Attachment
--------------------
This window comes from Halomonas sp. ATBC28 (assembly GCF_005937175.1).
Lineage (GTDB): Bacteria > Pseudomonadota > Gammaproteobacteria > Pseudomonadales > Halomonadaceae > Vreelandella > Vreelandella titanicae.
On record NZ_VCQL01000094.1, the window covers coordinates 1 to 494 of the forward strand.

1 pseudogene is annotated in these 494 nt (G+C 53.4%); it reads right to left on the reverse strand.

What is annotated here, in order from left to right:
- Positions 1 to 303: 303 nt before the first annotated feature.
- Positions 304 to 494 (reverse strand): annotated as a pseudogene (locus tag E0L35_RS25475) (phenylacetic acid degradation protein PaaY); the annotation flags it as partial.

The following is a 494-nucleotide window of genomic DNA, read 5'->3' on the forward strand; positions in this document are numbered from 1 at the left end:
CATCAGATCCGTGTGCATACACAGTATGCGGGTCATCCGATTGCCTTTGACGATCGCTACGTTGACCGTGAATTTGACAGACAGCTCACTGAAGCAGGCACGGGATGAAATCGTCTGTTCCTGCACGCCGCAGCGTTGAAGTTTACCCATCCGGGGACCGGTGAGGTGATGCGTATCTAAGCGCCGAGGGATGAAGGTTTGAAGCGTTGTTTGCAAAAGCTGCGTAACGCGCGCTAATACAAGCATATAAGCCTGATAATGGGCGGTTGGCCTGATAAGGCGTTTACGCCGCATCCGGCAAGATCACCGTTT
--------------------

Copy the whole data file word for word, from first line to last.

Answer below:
This window comes from Halomonas sp. ATBC28 (assembly GCF_005937175.1).
Lineage (GTDB): Bacteria > Pseudomonadota > Gammaproteobacteria > Pseudomonadales > Halomonadaceae > Vreelandella > Vreelandella titanicae.
On record NZ_VCQL01000094.1, the window covers coordinates 1 to 494 of the forward strand.

1 pseudogene is annotated in these 494 nt (G+C 53.4%); it reads right to left on the reverse strand.

What is annotated here, in order from left to right:
- Positions 1 to 303: 303 nt before the first annotated feature.
- Positions 304 to 494 (reverse strand): annotated as a pseudogene (locus tag E0L35_RS25475) (phenylacetic acid degradation protein PaaY); the annotation flags it as partial.

The following is a 494-nucleotide window of genomic DNA, read 5'->3' on the forward strand; positions in this document are numbered from 1 at the left end:
CATCAGATCCGTGTGCATACACAGTATGCGGGTCATCCGATTGCCTTTGACGATCGCTACGTTGACCGTGAATTTGACAGACAGCTCACTGAAGCAGGCACGGGATGAAATCGTCTGTTCCTGCACGCCGCAGCGTTGAAGTTTACCCATCCGGGGACCGGTGAGGTGATGCGTATCTAAGCGCCGAGGGATGAAGGTTTGAAGCGTTGTTTGCAAAAGCTGCGTAACGCGCGCTAATACAAGCATATAAGCCTGATAATGGGCGGTTGGCCTGATAAGGCGTTTACGCCGCATCCGGCAAGATCACCGTTT